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Politics

Scott Asks Conservatives to Help Push His Legislative Agenda

March 3, 2015 - 6:00pm

Rick Scott went back to basics on Wednesday: attacking Obamacare and launching TV ads.

After the State of the State on Tuesday, Scott turned back to Obamacare which has been a favorite target of his for years. In a Politico piece on Wednesday, Scott called on Obama to stake a stand on Obamacares state exchanges just as the Supreme Court was looking at them.

Obamacare might not be of much interest to moderates or independent voters this year. But these are precisely the voters that Scott is not targeting. Scotts trying to get conservative Floridians behind him to ensure they back his legislative agenda -- and let their representatives know it.

Case in point: Scotts new TV ad. On Wednesday, Lets Get to Work brought out a new commercial showing off how the economy has blossomed under Scott. Always, at best, an awkward public speaker, the ad shows Scotts strengths as a communicator: focus, clear messaging and quick data points. Scott is far better in short ads than he is when he delivers a speech.

Ads have served Scott well over the years, introducing voters to who he is and bashing Bill McCollum, Alex Sink and Charlie Crist. In the new ads, Scott asks Floridians to back his agenda by calling up their legislators. Since Republicans have a veto-proof majority in the House and have strong control of the Senate, once again Scott is calling on conservatives to help advance his agenda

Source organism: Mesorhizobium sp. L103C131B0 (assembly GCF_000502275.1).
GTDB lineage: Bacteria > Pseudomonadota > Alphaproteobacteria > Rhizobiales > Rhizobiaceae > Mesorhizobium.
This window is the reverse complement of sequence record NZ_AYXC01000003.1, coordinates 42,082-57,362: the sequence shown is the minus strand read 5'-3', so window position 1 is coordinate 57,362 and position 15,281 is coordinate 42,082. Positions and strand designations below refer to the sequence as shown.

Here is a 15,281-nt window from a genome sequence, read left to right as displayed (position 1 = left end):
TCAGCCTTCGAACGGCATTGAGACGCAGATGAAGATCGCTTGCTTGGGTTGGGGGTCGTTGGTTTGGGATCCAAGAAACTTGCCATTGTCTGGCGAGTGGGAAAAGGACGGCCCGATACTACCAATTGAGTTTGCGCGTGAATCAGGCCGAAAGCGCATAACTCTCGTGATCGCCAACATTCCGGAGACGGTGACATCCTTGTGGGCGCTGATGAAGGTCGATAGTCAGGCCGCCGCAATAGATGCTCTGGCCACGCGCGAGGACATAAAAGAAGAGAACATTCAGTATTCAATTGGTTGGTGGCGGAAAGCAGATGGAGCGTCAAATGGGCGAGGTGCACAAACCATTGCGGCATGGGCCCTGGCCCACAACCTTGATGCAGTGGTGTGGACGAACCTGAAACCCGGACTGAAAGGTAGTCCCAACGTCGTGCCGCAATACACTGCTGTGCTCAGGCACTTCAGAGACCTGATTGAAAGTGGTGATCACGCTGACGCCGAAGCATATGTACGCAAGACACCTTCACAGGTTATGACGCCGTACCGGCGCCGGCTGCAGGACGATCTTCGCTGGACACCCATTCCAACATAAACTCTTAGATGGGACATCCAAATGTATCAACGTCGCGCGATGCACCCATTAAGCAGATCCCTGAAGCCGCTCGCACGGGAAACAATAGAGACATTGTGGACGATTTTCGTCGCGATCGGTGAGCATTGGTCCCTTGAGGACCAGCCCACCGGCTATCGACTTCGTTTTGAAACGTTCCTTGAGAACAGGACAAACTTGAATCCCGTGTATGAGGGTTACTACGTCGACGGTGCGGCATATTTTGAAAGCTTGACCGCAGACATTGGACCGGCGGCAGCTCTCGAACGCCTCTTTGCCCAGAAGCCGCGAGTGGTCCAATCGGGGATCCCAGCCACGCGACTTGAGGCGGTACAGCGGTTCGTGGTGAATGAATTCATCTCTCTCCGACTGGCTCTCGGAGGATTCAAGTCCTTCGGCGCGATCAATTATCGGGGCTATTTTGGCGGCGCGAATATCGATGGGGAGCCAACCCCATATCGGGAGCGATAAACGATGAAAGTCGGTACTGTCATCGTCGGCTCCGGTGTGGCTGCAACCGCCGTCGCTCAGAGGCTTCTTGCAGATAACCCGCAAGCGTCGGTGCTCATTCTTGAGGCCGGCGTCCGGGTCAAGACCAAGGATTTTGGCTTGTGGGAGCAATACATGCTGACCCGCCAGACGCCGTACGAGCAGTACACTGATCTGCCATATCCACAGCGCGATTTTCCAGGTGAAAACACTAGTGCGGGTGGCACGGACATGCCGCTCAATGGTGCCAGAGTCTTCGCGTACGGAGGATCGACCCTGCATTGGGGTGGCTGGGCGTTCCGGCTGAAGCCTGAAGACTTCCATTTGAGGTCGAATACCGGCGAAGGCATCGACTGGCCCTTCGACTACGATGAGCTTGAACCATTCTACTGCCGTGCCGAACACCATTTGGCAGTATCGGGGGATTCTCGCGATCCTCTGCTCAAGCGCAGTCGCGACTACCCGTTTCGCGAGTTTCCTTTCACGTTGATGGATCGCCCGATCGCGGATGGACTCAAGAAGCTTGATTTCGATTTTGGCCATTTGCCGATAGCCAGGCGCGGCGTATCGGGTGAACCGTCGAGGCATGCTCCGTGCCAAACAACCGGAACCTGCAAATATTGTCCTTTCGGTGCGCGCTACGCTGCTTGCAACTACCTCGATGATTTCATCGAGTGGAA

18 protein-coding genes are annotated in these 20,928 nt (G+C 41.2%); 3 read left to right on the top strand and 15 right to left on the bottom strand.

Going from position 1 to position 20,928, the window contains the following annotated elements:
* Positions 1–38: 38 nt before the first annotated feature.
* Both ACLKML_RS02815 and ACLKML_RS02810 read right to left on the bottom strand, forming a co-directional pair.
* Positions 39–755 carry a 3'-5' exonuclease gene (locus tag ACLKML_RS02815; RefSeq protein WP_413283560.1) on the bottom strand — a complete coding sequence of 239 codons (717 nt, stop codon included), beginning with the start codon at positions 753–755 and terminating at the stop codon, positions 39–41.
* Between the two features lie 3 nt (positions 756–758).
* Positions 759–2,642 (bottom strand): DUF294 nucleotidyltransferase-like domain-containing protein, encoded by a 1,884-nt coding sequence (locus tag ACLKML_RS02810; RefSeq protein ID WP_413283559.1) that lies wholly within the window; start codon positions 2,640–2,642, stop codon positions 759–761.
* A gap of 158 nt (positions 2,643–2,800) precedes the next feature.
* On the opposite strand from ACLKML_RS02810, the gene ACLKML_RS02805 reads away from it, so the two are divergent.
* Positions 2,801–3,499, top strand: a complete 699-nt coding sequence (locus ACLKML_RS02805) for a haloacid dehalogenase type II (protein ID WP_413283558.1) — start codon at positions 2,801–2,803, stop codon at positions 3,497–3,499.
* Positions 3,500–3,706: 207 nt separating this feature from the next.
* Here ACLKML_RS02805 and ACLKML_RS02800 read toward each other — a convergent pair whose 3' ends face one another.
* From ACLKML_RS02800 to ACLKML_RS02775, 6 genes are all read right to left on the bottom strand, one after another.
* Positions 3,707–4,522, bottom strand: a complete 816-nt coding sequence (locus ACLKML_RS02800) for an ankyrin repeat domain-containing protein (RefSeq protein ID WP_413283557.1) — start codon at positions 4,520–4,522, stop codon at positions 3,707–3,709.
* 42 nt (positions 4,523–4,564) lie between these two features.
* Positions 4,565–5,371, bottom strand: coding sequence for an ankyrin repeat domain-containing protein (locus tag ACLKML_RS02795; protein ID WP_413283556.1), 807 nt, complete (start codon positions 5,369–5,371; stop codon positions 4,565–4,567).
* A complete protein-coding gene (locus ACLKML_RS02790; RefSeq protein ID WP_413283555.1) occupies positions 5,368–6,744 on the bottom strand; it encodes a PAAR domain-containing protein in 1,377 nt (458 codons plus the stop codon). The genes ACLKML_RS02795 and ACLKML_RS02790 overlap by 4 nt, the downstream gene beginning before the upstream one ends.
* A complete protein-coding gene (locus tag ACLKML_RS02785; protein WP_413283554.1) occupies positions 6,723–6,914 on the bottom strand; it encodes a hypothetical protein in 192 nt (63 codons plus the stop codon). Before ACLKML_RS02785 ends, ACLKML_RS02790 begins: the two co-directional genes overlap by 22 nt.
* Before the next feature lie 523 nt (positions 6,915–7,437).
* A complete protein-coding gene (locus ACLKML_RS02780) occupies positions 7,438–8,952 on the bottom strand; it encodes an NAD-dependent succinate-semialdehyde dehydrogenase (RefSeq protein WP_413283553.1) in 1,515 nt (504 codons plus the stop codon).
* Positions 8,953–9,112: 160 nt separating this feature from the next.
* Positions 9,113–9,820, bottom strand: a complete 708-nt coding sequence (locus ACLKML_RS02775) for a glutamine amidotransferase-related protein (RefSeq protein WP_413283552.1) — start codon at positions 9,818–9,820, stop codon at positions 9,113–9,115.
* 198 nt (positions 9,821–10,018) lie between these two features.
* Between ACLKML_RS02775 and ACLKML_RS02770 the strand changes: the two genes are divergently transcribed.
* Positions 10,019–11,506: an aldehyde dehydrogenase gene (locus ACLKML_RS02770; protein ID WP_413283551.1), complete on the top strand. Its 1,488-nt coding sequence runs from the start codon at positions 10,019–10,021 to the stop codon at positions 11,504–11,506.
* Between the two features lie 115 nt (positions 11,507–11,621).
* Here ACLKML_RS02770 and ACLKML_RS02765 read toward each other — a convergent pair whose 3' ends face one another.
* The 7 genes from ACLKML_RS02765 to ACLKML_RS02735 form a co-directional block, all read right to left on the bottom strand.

To be sure, Scott has his flaws for conservative voters. The governor angered conservatives on immigration matters, for example, failing to bring an Arizona-style law to Florida and backing away from mandatory E-Verify.

But Scott has always done well with conservatives for adamantly opposing Obamacare from the start. Scott made his political debut with Conservatives for Patients Rights (CPR) which was active early and often against Obamacare. Even though McCollum launched the constitutional challenge to Obamacare, Republican primary voters thought Scott was more of a conservative and backed him in 2010.

Scott should be able to get most of what he wants this session, even though he has been hobbled in recent weeks by the controversy over Gerald Baileys dismissal at FDLE and the recent RPOF chairmanship election which saw Leslie Dougher lose her position despite Scotts support. But the Senate will be hard to manage and Scott cant afford to hedge his bets. That means Scotts back to his political bread and butter: talking about the economy, opposing Obamacare and running TV commercials.


Tallahassee-based political writer Jeff Henderson wrote this analysis exclusively for Sunshine State News.

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